This past weekend, attendees of Bushwick Open Studios had their pick of more than 400 participating art spaces around the Bushwick-Ridgewood area. The weather for the new October iteration of BOS– after years of holding the arts festival during the first weekend in June– was rather dreary, and we heard many attendees say that without the sunshine, the annual art celebration just wasn’t the same. Jan Van Damne, one of the many visitors wandering the private studios at 17-17 Troutman on Sunday, observed that things were “less chaotic” this year, but admitted to us that “springtime was an appropriate date” for the crawl. What was it, the weather? “No, no– it was just bigger before. New York City was waking up, so it was a great time for a creative festival.”
If ever you’ve found yourself getting off the train at Myrtle-Broadway and walking in the direction of Palisades (RIP?), or maybe the Silent Barn, or wherever– anywhere but the nearest K2 dealer– you’ve definitely caught a glimpse of Enrique’s unisex salon. There’s no other place like it, probably on the planet, but certainly in Bushwick.
In 2011, Bushwick-based prop master Jan-Luc Van Damme began crafting the Bushwick Board Game, a Game of Life-meets-Cards Against Humanity “silly underground legend” that was never launched per se, but did land in a select few loft spaces and bars like The Levee, Brooklyn Fireproof (RIP), and Boobie Trap. Because “the hood changes so quickly,” Van Damme has updated the handmade games with new materials every year. And now, for the first time, he has introduced Bushwick Board Game 1.0 to the Apple App Store.
As I stepped into a Bushwick martial arts studio and walked down a tunnel laden with flowers made from egg cartons, I was approached by a stranger and asked, “How would you like to be greeted?”
I was confused. One of the evening’s performers pointed to sheets of paper taped to the tunnel’s wall, where beneath drawings for each of the five senses there were a few options: secret song, gentle breath on the back of your neck, incense.
Philip Kafka, owner of Soho-based advertising firm Prince Media, has put up a second Detroit banner in place of the one we spotted at the beginning of March. Before we could make fun of his latest problematic plea to Bushwickians, the performance artist Matthew Silver and a pal stripped down to their underpants (gross) and freaked out some brunching Millennials (ew).
I like to think of myself as a very flexible person. Over-imbibing isn’t exactly on my list of “don’ts.” I’ve learned over the years not to be an ageist, I proudly keep friends nearly twice my age, realizing if I’m lucky I might make it to middle age too. Admittedly partying is a pretty frivolous pursuit, a bourgeois distraction. But if you don’t party at least once in a while what does that make you? A party pooper? All of these things were running through my head when I met Chang Han last week, the restaurateur behind Amancay’s Diner in Bushwick. I had decided to keep an open mind, a general rule but one that was unusually difficult to follow in light of the juicy chatter surrounding this middle-aged party boy with a taste for young ladies. So I wasn’t exactly surprised when Chang asked me a very presumptuous question: “How do you party?”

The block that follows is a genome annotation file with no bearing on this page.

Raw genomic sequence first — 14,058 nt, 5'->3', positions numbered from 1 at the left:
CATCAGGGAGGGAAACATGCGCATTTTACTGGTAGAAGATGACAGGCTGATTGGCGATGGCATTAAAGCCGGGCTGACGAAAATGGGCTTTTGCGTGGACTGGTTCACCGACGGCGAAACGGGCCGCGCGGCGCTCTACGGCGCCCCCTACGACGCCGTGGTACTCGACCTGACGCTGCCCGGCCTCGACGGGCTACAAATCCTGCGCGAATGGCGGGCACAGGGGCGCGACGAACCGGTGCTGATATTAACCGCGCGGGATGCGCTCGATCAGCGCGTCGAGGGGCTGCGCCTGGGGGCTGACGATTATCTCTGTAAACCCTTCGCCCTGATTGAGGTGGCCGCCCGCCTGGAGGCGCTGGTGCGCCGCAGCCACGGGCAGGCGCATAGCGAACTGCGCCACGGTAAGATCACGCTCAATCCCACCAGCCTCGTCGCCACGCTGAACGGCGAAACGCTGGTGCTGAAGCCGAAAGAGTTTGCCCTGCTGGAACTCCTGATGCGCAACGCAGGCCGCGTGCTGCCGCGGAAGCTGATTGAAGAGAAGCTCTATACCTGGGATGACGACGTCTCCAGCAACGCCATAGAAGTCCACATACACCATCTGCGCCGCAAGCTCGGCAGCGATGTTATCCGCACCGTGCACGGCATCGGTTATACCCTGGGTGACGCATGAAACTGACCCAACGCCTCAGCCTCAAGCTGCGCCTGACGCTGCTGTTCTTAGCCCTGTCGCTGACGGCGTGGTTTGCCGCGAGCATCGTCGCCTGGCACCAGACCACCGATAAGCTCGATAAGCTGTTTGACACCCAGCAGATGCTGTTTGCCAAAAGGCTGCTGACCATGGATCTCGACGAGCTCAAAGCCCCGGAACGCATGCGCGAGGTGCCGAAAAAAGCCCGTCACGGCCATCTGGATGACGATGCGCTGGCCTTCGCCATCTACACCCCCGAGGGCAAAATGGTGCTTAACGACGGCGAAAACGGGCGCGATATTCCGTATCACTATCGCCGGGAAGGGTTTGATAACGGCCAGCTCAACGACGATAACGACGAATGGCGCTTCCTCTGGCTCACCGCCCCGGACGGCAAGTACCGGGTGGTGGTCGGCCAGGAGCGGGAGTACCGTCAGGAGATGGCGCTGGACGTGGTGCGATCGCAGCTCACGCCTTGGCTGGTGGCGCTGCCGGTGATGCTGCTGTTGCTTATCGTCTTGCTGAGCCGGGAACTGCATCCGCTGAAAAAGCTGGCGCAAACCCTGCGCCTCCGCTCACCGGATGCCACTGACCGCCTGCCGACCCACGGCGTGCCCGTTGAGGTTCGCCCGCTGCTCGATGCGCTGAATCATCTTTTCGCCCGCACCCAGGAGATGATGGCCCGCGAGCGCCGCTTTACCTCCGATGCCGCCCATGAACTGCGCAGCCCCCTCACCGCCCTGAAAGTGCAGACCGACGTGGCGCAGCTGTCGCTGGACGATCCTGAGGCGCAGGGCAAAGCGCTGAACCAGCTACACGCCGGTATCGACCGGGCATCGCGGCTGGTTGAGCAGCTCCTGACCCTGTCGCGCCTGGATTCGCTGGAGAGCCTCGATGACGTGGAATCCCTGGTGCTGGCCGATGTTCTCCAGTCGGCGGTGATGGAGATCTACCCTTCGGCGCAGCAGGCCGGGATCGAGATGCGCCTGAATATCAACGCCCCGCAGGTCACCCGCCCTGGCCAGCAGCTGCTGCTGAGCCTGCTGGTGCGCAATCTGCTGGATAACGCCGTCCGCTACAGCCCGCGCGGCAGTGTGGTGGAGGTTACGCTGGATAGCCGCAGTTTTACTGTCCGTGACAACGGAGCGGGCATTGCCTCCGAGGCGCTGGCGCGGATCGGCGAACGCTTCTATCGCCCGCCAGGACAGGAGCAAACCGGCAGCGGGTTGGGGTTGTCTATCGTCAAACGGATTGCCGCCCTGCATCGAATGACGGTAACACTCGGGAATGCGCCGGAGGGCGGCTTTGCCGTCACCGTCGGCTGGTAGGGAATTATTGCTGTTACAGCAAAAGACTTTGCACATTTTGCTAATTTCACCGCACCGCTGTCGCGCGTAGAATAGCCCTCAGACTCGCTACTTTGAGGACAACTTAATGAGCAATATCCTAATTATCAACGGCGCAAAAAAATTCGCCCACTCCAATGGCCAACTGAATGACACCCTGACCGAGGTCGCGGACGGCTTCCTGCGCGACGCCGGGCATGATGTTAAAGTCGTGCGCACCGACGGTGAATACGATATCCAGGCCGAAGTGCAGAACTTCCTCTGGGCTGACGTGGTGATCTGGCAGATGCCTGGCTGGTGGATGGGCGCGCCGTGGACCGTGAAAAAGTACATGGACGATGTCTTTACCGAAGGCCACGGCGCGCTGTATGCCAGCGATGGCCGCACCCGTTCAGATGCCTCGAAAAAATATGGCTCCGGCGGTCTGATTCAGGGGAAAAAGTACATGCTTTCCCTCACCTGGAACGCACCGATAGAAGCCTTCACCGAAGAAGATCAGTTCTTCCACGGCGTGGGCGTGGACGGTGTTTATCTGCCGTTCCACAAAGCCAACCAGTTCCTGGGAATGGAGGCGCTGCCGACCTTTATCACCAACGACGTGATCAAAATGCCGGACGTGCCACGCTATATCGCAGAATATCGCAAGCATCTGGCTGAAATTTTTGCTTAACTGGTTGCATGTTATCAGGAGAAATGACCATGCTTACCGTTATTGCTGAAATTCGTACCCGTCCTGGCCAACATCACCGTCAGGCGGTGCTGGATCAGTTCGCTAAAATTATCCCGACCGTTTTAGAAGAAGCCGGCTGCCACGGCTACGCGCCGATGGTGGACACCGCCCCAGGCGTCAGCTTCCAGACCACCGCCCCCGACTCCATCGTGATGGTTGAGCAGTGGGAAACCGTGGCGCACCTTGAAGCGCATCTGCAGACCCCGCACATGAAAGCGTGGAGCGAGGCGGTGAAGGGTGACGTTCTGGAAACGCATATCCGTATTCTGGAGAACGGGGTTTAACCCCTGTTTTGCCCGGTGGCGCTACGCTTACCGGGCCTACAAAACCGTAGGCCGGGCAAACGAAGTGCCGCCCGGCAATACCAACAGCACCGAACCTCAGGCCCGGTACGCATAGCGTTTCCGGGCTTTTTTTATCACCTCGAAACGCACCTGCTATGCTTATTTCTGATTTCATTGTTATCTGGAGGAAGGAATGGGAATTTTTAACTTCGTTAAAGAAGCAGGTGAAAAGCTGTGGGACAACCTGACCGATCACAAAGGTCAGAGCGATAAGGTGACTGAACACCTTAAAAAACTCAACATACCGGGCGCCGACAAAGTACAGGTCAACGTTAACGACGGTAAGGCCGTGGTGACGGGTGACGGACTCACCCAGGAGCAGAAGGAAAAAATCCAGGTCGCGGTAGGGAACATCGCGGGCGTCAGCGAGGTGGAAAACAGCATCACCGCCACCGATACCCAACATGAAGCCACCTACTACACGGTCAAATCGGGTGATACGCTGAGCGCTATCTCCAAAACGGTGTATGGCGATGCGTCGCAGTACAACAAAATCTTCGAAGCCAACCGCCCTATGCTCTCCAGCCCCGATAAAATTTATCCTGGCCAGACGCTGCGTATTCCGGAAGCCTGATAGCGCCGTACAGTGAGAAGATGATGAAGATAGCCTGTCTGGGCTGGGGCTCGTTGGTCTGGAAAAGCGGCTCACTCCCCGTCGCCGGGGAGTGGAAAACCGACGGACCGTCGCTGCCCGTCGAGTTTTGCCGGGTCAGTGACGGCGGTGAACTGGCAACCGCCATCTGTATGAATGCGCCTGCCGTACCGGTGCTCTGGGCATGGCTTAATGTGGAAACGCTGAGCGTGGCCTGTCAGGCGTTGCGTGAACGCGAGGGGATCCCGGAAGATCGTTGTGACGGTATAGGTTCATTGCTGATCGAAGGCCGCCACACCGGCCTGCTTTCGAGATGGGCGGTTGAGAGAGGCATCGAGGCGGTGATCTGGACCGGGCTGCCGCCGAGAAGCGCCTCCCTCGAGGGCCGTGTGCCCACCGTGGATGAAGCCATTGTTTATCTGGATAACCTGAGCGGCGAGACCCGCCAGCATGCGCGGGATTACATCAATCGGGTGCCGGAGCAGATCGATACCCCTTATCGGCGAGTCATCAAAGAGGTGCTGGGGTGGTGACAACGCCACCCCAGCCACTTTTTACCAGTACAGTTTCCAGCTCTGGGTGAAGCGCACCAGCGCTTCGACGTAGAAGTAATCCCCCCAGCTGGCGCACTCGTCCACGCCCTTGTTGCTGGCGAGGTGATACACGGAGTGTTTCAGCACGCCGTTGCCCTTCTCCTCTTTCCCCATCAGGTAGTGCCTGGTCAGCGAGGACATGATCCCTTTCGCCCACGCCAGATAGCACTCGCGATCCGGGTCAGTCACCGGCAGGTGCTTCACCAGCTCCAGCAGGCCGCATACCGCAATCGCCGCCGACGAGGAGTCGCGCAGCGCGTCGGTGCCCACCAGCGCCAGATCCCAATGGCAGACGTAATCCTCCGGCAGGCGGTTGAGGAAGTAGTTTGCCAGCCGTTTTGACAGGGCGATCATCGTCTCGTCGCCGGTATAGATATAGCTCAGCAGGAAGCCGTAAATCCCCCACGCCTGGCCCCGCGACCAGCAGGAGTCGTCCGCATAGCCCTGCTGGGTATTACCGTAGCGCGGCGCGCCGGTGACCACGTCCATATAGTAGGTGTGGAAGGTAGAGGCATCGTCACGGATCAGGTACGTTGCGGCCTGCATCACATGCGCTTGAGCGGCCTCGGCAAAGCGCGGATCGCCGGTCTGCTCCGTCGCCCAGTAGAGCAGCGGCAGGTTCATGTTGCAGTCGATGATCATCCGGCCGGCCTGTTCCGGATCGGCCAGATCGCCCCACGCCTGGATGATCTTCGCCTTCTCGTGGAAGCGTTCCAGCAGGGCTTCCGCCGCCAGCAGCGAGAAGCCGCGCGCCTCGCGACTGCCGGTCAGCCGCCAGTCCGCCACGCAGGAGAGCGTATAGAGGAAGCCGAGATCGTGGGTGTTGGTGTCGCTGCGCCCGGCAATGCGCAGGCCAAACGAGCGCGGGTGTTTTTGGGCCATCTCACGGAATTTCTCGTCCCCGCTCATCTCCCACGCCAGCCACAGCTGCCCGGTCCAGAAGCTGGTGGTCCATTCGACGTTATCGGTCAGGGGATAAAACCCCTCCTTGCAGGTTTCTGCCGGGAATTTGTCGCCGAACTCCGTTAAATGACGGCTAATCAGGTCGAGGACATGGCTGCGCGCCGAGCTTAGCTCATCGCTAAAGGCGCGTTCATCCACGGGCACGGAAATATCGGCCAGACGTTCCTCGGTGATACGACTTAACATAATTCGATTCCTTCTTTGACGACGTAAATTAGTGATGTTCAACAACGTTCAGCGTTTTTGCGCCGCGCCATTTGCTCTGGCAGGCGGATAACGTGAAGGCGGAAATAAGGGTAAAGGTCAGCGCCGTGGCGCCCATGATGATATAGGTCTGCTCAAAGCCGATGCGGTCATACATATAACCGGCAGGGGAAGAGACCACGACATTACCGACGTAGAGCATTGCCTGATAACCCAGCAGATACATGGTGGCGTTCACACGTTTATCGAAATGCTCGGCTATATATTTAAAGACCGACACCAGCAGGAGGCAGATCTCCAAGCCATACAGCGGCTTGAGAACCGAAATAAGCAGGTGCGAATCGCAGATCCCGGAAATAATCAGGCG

A local cartoonist whose comics and illustrations appear regularly on Bushwick Daily has created a limited edition crayon to coincide with the release of his new book, Stranger Than Bushwick. Jeremy Nguyen says the delicately named “Gentrification White” was inspired by a punchline from one of his first comic strips.
So a screen-printed canvas banner isn’t exactly in the tradition of Diego Rivera’s proletarian frescos, but the message this building-sized advert is sending to Bushwick residents is loud and clear. Detroit: the land of opportunity, Bushwick: nearing saturation.
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A new feature film based loosely on Bizarre, the splendidly raunchy Bushwick performance space and bar, doesn’t exaggerate for the sake of shock value. If anything, it’s a little watered down from reality, according to its owner.
“[The filmmaker] couldn’t put the craziest stuff in the film because I think he didn’t want to maybe shock too much,” owner Jean-Stephane Sauvaire explained. “But I like that many of the regular performers are in the film– it really gives a picture of the different sensibilities and different performers, and at the same time you feel they are all the same spirit.”
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It’s time again for our favorite advice column. The ladies of North Brooklyn got their career advice earlier today; now Tigre and Cricket dole out some wisdom to guys who are going on job interviews: just be Ryan Gosling!
Yesterday we noticed that a Bushwick resident posted this to Craigslist’s lost and found: “i lost my sense of self on july 18, 2013 – please send me an email if you or anyone you know may have information regarding this — important.” We figured Bushwick Elucidations might be able to help, but the lost soul hasn’t gotten back to us with any specifics. So this week, Tigre and Cricket tackle slightly less cosmic matters. Like how to care for Ikea furniture (hint: throw it away).